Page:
More calls for using TIF dollars to shore up deficit-riddled budgets

More calls for using TIF dollars to shore up deficit-riddled budgets

It’s budget season in Chicago, and the numbers aren’t pretty: The operating deficits for Chicago Public Schools and the city’s next spending plans are $712 million and $636 million, respectively.

School administrators are trying to close their gap “by collecting $150 million more in property taxes, making programmatic and administrative cuts, laying off supplemental teachers and pulling from reserves,” Catalyst reported last week. Mayor Rahm Emanuel is seeking work-rule changes from the city’s unionized workforce and is pursuing the privatization of some services as fixes, and the full extent of how his administration will solve the budget crisis for 2012 is yet to come. He has said the city faces a fiscal “moment of truth” and must make “tough choices.”

With cuts looming, some organizations are trying to put in the spotlight the money the city collects through its Tax Increment Financing District system but hasn’t found a use for.

TIF districts freeze the amount of property taxes various governmental bodies in Cook County collect from the properties within the district for up to 24 years. Any dollars collected above the frozen amount are reserved for economic development projects within the district. The program is meant to spur development in blighted communities.

A group of parents organized as the Raise Your Hand Coalition says the city has some $867 million in TIF dollars that have not been allocated for any specific development project.

Earmarking all of that money as surplus–ex-Mayor Daley decided to designate $180 million in TIF dollars as surplus to patch together his last budget–would raise millions for the schools, advocates are arguing. Here’s what Raise Your Hand Coalition member Sonia Kwon said at a recent CPS budget hearing:

[W]hen I heard about the proposal to increase property tax without even a discussion of using unallocated TIF as a possible source of revenue, I was flabbergasted.  Chicago currently has a TIF balance of almost $1.5 billion dollars and of that $867 million is unallocated*.  TIF money is our property tax dollars.  For every dollar of property tax 53.5% is for CPS, so in my basic math $464 million of the unallocated $867 million would have gone to CPS. In these times of job losses and foreclosures, how can the city justify increasing property tax when they are holding onto $867 million unallocated funds and will collect another $450 million in TIF this year alone? Why is this money from our property taxes untouchable?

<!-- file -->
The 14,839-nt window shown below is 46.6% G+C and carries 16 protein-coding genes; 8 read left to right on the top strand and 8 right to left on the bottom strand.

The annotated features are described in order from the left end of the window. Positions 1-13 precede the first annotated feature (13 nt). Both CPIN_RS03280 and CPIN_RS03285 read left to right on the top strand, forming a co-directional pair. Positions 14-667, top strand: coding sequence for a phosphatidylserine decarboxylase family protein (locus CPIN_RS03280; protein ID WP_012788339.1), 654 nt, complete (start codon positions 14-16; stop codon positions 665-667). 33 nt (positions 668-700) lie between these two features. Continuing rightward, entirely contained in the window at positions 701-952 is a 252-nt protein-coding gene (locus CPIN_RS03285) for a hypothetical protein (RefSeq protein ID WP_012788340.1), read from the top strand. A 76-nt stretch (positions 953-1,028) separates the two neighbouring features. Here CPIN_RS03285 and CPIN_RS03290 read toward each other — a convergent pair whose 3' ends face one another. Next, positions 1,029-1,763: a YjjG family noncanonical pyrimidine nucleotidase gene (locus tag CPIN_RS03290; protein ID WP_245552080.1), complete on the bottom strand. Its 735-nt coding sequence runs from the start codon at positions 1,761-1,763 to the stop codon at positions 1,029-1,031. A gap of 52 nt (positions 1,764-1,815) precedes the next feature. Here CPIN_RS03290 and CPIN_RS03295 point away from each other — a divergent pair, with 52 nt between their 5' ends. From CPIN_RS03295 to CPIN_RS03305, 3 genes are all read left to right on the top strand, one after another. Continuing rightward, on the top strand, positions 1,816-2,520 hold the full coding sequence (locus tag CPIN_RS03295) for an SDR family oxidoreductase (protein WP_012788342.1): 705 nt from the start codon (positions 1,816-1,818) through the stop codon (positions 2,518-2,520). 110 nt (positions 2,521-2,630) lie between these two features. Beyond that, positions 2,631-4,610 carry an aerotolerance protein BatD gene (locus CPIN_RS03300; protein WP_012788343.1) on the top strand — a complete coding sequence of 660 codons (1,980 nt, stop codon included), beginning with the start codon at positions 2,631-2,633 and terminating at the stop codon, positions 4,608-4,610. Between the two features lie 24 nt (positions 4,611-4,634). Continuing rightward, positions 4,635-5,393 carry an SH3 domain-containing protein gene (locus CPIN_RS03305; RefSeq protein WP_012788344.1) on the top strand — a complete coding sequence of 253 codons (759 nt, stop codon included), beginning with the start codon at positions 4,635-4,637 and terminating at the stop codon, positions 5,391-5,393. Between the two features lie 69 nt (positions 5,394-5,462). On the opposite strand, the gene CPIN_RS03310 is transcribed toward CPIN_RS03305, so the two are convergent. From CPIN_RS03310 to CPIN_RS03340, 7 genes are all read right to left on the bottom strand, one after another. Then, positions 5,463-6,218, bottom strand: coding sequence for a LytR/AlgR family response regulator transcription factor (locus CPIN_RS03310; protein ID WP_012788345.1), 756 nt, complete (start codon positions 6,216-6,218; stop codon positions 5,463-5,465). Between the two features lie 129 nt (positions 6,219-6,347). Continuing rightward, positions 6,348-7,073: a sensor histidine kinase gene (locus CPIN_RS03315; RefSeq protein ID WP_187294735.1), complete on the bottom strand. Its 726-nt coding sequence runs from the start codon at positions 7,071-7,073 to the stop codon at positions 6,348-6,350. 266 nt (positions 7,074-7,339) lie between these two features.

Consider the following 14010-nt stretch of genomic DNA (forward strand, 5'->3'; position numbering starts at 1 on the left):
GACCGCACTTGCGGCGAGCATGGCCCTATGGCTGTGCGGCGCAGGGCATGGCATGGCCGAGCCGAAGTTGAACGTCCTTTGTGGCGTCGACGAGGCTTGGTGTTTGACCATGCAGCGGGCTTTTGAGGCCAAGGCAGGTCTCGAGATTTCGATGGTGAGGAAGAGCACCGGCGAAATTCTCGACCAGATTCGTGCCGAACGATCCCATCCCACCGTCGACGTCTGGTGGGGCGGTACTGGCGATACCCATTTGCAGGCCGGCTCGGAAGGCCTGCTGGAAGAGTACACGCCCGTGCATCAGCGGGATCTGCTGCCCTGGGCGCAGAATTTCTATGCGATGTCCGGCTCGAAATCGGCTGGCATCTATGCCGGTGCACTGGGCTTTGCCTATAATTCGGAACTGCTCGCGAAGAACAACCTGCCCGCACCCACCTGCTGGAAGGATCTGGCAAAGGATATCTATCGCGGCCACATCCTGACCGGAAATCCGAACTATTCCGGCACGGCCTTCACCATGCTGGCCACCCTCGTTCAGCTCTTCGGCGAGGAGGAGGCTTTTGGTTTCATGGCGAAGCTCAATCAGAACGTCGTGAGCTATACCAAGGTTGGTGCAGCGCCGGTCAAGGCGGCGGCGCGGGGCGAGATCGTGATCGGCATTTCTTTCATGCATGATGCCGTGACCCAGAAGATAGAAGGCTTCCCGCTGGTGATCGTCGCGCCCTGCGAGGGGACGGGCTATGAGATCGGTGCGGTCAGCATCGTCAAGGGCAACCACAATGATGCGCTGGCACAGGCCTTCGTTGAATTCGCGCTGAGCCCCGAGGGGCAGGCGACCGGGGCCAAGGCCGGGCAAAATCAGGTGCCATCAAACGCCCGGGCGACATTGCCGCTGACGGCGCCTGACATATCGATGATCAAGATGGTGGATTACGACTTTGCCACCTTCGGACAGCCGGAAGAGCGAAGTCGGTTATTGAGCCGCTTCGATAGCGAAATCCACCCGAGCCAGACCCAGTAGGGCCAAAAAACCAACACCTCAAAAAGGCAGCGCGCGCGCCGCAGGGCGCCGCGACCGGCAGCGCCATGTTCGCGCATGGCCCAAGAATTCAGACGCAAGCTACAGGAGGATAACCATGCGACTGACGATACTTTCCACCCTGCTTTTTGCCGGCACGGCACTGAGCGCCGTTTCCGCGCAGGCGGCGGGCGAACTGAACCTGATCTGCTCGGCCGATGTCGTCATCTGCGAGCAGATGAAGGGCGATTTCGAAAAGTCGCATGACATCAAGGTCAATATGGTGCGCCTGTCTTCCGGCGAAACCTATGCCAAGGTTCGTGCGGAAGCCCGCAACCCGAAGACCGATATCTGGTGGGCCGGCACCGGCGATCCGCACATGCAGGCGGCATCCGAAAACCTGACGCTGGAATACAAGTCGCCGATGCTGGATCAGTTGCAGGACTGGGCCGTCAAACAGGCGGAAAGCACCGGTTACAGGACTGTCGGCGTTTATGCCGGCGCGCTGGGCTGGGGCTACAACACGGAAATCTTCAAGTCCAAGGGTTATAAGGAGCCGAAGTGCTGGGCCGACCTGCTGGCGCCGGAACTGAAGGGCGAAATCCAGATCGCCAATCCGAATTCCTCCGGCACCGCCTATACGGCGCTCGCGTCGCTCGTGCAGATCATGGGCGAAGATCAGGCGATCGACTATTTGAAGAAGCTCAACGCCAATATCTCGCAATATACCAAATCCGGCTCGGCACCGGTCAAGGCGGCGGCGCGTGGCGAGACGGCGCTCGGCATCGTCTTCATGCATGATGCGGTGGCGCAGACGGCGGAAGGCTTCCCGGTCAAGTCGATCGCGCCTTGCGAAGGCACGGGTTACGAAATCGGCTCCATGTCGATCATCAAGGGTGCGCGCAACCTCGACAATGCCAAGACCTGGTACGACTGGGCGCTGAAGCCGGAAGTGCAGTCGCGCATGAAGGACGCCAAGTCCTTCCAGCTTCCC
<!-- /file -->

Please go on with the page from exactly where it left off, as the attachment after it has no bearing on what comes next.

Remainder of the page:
Meanwhile, the Grassroots Collaborative, whose members include community organizations and some local unions, demanded the Emanuel administration declare at least $200 million in unallocated TIF dollars as surplus.

The collaborative is folding the demand into a broader campaign that targets TIF “corporate welfare.” At a demonstration outside of the Chicago Mercantile Exchange building in the Loop this morning, public school students sat in desks set up along West Monroe Street, protesting the $15 million TIF deal the exchange and the city put together in 2009 (but have not yet finalized).

That money, members of the Grassroots Collaborative said at today’s rally, should instead go to support schools in need and school staffers facing layoffs.

Asked for comment, exchange spokeswoman Anita Liskey wrote in an email that grant was part of a merger between the mercantile exchange and the Chicago Board of Trade. “It was one component during the competitive bidding process for the Chicago Board of Trade with an out of state rival to keep the exchange industry as a vital part of the Chicago community,” she said.

Emanuel, however, ruled out using TIF funds for the next CPS operating budget in an online chat yesterday with the Better Government Association.

“The TIFs are one time. They don’t solve the problem. They don’t deal with the problem. Next year, we’d be back at it like Groundhog Day,” Emanuel said during the chat.

© Community Renewal Society 2011

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